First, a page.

What is Occupational Therapy?
Occupational Therapy (OT) is an interactive guided therapy utilizing multi-sensory activities incorporating touch, sight, sound, movement, and muscle stimulation. This diverse approach provides your child with experiences needed to master the demands of daily life. Your child's occupation is developing necessary skills to become an independent, functional adult. These skills include: Progressive development and refinement of gross and fine motor skills, regulation of arousal level in order to attend refinement of sensory discrimination and processing, development of communication skills, appropriate social interactive language, cognitive skills, age appropriate self-care skills, self-concept, and self-esteem.
What is Gross Motor Coordination and Fine Motor Coordination?
Gross Motor Coordination (GMC) refers to an individual's ability to perform skills utilizing large muscle groups of the body for main movement functions. These include walking, running, jumping, skipping, as well as an array of additional activities, including most athletic abilities. GMC is often correlated to muscle development and tone. Large muscle group control is required for posture, balance, and stamina in various positions including sitting and standing. Children with lowered development and tone may have difficulties with GMC causing them to become fatigued faster than their peers, appear clumsy, which often affects self-esteem and inclination to participate in typical childhood activities.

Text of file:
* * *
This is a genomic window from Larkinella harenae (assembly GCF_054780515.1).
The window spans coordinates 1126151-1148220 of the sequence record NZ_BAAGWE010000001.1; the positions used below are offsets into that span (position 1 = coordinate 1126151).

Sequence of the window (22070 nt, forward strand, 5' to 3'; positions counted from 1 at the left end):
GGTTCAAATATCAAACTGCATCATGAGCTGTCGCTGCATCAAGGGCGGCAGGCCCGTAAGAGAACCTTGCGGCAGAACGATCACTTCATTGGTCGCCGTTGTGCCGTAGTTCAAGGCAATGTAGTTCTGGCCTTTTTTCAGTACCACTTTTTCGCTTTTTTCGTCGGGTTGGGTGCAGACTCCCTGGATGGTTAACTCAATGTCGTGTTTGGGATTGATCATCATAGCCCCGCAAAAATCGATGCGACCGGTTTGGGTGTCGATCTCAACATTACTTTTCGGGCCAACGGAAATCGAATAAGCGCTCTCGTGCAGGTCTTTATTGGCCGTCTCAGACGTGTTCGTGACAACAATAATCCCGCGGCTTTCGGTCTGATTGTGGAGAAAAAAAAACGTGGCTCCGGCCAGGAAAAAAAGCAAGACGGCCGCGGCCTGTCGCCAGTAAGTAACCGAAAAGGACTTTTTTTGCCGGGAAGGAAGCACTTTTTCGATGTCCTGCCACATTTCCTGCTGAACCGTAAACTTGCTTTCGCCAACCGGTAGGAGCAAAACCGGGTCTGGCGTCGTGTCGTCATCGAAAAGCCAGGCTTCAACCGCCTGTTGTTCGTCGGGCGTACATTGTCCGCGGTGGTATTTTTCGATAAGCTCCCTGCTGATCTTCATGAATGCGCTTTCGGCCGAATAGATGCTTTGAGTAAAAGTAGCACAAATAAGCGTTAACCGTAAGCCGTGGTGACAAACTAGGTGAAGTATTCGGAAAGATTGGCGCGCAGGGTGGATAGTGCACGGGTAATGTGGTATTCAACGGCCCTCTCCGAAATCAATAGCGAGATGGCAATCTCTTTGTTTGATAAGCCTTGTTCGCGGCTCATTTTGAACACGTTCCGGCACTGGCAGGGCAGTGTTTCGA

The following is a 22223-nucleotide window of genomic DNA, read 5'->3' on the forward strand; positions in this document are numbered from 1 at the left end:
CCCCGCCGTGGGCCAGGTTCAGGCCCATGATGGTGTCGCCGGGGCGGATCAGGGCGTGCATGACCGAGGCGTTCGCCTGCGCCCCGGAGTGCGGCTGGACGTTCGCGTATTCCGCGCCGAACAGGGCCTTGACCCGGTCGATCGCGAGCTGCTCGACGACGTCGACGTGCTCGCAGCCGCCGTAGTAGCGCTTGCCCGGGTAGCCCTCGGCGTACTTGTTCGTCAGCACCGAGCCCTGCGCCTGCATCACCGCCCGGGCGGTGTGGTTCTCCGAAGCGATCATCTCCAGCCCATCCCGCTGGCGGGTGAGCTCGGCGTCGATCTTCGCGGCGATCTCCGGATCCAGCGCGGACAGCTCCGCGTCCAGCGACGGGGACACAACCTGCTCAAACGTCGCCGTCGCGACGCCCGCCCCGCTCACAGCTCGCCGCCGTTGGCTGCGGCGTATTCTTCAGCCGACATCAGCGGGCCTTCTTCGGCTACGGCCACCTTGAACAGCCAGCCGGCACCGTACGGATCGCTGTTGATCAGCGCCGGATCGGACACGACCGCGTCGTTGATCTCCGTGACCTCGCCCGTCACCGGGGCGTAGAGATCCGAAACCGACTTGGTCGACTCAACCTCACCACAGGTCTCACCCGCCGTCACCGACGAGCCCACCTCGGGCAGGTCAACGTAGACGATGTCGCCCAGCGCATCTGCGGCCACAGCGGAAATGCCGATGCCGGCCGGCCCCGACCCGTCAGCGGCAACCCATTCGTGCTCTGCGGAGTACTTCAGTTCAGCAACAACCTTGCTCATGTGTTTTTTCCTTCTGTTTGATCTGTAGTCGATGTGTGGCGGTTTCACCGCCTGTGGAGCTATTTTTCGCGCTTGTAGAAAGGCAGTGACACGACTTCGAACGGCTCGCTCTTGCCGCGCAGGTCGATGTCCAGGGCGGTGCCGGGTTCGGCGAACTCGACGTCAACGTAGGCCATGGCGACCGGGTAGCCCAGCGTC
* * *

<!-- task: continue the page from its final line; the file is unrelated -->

Fine Motor Skills (FMS) refers to an individual's ability to utilize arms, hands, and fingers to grasp, hold and manipulate objects such as a pencil, spoon, or pair of scissors. Mastery of FMS requires control and precision; however, for some children this does not come so easily. Deficient fine motor skills can affect school and social performance in numerous ways, including the ability to write legibly as well as play with toys.